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What is a Bar?

    A river bar is an elvated region of dirt, sand, and gravel that has been built up over time. They are mostly found in the slowest flowing part of the river. Heavy objects like gravel and gold would be deposited in these bars as the sediment was washed down from the mountains during the rainy season and the Spring snow melt.

    In the early days of the California Gold Rush, miners flocked to the river bars in hope of finding gold. Numerous camps and small mining towns grew up along the river bars. Today some of these camps are remembered in the names of roads and places such as Horseshoe Bar road, Rattlesnake Bar, or Negro Bar State Park.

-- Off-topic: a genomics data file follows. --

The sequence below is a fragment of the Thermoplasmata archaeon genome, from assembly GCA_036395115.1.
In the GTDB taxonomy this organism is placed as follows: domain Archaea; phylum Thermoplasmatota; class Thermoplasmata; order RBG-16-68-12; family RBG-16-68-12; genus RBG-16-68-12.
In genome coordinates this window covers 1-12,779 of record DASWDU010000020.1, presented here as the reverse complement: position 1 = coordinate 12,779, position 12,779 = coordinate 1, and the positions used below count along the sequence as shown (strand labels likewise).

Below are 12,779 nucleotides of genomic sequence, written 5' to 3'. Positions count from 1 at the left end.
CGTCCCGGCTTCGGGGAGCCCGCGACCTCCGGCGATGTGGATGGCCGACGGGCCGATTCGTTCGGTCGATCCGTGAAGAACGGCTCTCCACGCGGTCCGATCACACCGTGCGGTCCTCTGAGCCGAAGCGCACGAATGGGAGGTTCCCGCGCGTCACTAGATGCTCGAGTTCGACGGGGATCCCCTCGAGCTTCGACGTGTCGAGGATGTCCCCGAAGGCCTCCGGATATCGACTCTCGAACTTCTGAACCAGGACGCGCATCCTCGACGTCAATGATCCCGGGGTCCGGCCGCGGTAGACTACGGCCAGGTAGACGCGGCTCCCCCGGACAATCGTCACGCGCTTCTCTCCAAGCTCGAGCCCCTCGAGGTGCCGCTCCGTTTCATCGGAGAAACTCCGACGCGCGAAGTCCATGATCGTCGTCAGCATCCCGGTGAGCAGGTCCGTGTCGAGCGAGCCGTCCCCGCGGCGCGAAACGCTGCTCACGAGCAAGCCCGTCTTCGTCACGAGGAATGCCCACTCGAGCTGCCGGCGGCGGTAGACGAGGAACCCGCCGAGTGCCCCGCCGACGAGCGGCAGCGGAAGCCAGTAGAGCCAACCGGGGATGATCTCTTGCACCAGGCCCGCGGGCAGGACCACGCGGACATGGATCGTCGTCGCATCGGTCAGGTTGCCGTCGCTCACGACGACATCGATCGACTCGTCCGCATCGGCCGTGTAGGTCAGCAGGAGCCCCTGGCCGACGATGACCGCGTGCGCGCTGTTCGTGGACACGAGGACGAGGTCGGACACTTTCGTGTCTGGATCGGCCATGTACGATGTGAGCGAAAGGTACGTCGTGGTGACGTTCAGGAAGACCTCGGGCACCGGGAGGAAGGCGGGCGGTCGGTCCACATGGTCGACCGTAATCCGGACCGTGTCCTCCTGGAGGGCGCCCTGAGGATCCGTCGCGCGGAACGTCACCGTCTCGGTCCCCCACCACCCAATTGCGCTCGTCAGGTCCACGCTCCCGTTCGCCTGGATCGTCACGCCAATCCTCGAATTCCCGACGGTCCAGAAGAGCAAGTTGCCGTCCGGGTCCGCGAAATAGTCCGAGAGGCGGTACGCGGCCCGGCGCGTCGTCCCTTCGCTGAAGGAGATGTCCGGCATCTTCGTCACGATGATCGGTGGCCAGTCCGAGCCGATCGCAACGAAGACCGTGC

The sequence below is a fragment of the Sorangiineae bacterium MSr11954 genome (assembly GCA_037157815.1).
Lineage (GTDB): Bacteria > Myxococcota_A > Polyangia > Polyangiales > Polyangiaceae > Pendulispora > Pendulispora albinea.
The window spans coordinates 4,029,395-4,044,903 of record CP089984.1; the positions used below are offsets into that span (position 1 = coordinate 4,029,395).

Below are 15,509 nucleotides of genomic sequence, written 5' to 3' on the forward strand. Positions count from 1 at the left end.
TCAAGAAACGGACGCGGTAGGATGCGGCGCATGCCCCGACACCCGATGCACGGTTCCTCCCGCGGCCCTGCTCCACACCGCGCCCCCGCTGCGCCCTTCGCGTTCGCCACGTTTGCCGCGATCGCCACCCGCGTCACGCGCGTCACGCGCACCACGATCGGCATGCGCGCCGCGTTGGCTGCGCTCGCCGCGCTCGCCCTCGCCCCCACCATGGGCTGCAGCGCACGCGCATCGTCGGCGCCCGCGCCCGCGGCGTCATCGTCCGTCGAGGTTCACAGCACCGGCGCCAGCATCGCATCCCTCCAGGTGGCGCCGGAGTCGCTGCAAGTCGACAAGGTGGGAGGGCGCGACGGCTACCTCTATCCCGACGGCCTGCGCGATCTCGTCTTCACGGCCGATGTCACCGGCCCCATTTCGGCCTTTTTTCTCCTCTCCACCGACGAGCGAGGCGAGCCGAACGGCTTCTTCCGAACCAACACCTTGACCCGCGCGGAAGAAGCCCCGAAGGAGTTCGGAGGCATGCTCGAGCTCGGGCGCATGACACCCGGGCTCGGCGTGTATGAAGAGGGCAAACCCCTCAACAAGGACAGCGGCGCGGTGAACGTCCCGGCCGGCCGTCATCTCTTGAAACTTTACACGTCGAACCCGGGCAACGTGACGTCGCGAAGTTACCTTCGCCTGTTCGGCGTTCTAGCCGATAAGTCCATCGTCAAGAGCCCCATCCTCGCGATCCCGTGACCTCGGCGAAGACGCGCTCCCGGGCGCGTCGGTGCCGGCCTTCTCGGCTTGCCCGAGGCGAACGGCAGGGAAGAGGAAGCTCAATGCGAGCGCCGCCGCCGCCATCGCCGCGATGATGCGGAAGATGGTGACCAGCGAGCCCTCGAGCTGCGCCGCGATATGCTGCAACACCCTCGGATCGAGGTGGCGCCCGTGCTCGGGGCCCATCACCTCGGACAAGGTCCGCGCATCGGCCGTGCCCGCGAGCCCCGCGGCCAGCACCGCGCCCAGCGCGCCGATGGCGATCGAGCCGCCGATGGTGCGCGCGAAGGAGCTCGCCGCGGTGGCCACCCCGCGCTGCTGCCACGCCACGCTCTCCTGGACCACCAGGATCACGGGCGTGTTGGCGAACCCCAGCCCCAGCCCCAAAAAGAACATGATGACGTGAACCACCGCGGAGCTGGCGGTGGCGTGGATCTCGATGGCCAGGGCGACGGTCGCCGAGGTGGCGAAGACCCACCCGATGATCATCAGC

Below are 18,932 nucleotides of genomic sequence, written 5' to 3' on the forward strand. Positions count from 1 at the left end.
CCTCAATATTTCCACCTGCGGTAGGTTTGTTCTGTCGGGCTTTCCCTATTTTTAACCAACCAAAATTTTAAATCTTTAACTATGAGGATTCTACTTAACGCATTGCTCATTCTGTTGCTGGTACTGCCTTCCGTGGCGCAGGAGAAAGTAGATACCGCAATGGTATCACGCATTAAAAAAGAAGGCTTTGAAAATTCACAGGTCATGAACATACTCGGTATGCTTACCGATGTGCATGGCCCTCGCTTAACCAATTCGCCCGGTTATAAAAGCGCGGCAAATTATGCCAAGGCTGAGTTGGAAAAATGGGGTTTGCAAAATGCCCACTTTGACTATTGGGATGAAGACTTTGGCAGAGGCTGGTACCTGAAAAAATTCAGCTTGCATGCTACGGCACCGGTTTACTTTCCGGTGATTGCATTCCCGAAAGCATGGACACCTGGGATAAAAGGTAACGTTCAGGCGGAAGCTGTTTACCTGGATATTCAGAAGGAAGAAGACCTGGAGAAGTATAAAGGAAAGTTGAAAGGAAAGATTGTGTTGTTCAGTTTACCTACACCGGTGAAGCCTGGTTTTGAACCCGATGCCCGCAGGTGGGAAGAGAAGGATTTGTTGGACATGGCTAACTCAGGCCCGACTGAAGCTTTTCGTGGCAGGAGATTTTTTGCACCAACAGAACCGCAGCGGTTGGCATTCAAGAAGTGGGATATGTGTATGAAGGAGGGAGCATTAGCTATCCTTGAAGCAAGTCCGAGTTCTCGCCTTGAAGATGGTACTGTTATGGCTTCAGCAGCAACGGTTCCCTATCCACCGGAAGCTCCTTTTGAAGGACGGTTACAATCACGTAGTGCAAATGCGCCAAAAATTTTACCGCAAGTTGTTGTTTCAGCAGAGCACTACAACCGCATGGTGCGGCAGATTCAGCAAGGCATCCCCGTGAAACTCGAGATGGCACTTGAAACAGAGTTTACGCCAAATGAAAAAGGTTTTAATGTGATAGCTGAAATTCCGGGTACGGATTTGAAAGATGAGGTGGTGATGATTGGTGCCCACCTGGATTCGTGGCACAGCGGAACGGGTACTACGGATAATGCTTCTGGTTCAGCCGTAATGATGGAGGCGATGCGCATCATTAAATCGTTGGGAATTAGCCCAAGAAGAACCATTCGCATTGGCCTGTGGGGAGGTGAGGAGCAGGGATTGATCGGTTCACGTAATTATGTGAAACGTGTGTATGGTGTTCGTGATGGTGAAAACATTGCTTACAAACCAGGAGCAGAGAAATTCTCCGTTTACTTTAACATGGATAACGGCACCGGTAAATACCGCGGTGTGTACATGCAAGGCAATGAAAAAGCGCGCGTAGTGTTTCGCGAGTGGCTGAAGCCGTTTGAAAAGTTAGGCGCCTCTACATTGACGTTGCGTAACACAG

A river bar on the South Fork of the American river in Coloma, Ca. Where James Marshall's discovery set off the California Gold Rush.

Beal's Bar

    The first "bar" mining camp above the point where the North fork and South fork of the American river meet was Beal's Bar. Beal's Bar was part of the Pioneer Express trail which ran between the gold mining camps up to Auburn. It became an important center for trade between the mining camps. While many camps came and went, Beal's Bar was still going strong in 1853. At one point the old town was moved up to higher ground and the original site was dug up in the search for more gold.